Creating a Strong Team by Using Individual Strengths

Following is quoted from my article Key Success Factors which described the key success factors behind a record that I created in a SEI Level 5 software company that I worked with – that of delivering all software projects on time to the utmost delight of the overseas customers. Using individual’s strengths in the team was one of the key success factors.

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In a team, it is important that one member’s weakness is covered by someone else’s individual strengths in such a way that each one contributes through his strengths and the team as an entity is solid. A good team is one where everyone puts in his or her strength and covers others’ weaknesses – without any ego problems, without taking pride and without belittling others.

I am sure you will ask, “With this approach, you can never help people overcome their weaknesses”. On the contrary, a good manager uses the strengths of his team-mates while slowly working on their weaknesses – so that the weaknesses are overcome without making the team-mate too conscious of his or her deficiencies. A person normally does a good job when working on the job which he loves to do. Success is a big motivator and the motivation of a job well done gives him the energy to do the other jobs which he does not like to do, and thus helps him to overcome his shortcomings too in the course of time. A motivated person can certainly work over his weaknesses better than a person, who cannot even use his strengths, can. I believe that it is the manager’s job to see that the individual’s strength is used and he feels motivated.

I have seen some people who mainly look at the weaknesses and keep pointing out errors and personal deficiencies. Nagging a person for his weaknesses makes him very conscious of himself and he cannot even use his strength. Only a very strong person, who is truly self-motivated and strongly believes in himself, can continue to perform consistently in spite of continuous nagging by his superior.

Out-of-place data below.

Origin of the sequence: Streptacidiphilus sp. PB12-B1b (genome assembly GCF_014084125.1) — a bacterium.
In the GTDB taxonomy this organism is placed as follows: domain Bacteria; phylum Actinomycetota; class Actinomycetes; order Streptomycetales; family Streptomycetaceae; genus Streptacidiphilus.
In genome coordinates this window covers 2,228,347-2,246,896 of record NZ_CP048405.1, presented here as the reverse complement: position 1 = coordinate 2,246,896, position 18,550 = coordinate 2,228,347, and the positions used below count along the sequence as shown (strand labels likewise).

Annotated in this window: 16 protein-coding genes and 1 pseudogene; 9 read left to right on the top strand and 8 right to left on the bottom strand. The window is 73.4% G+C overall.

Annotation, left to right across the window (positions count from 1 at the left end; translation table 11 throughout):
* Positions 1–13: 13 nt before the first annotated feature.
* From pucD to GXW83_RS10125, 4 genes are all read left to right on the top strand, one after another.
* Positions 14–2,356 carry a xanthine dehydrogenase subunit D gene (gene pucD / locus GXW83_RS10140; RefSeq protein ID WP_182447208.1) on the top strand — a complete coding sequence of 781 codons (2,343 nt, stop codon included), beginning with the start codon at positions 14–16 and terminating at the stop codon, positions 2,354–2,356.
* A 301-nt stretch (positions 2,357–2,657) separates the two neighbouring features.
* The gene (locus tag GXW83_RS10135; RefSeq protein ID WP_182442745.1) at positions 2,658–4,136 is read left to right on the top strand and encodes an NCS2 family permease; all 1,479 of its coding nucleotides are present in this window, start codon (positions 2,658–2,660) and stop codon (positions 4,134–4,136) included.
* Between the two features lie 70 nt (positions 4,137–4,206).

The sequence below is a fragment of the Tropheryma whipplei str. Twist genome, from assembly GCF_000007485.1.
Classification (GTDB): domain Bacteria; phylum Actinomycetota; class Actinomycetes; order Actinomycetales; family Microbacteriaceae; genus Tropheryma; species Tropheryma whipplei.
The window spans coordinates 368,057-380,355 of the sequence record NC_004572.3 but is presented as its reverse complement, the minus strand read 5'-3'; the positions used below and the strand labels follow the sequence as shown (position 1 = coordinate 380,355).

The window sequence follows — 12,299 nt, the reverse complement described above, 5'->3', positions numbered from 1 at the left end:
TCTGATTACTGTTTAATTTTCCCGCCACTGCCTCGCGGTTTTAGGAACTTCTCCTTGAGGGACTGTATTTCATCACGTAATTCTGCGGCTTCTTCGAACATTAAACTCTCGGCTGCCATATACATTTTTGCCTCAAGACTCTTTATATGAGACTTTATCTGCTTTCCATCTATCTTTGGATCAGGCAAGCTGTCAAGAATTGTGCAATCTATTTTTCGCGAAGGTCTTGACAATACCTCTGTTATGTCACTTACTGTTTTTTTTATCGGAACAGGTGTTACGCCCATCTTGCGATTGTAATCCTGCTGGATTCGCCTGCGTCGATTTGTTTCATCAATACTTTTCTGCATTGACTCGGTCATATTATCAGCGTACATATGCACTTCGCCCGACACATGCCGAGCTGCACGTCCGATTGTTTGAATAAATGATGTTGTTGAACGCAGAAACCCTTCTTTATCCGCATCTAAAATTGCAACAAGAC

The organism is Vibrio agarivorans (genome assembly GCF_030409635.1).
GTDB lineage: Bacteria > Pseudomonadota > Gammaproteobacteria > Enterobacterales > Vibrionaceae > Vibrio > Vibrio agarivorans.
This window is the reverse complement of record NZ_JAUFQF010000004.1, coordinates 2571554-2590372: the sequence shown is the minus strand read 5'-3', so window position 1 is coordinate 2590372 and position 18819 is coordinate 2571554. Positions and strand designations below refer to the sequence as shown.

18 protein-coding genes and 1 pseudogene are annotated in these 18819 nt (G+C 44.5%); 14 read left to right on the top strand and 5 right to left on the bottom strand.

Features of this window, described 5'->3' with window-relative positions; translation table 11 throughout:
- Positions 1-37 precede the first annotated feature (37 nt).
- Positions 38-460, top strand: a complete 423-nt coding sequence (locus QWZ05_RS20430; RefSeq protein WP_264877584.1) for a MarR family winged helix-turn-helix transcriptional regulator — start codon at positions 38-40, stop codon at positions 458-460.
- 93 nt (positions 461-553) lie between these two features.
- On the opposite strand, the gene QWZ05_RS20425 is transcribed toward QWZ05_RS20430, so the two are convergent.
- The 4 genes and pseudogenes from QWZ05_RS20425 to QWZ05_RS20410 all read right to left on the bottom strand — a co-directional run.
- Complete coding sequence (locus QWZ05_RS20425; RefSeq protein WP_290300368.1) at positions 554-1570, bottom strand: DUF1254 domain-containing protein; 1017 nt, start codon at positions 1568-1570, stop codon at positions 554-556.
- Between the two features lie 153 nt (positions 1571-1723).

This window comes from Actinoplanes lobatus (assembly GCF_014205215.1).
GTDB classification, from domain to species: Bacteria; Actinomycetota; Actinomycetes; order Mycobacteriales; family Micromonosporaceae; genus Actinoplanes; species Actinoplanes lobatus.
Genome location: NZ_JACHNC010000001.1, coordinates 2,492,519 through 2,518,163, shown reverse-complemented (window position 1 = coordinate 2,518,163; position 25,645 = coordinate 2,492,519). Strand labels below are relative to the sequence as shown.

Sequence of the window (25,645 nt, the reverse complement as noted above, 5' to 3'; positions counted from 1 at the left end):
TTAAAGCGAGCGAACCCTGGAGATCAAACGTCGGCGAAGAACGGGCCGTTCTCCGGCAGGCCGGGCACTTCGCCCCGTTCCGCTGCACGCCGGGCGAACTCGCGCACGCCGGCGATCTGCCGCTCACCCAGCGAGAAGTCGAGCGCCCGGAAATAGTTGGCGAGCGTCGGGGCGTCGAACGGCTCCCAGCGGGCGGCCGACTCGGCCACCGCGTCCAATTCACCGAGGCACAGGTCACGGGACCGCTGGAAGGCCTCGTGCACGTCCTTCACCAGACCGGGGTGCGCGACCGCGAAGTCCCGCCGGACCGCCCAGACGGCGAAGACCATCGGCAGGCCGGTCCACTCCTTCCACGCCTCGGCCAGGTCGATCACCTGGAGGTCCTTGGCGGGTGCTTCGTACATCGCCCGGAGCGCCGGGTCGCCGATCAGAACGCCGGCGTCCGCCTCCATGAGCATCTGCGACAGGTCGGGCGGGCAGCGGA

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One very important key success factor which I practiced (but did not list in this article when I wrote it back in 2002) was “Effective Client Management”, or effectively managing client expectations. I now call it the policy of being “Polite but Firm”.

Managing Client Expectations

Most of the delays in projects are due to scope creep. Scope creep occurs because the project heads are not able to say “NO” to the client requests. The client does not know what impact it has on the project, but he is certainly interested in incorporating all the bright ideas which crop up after sign-off.

The key to success, in fact one of the most important one at that, was that I was able to say “no” very politely to the client and explain to him that I was saying “no” in the interest of the client and his project, not because I did not want to do it. And mind you, I still had excellent relations with the client.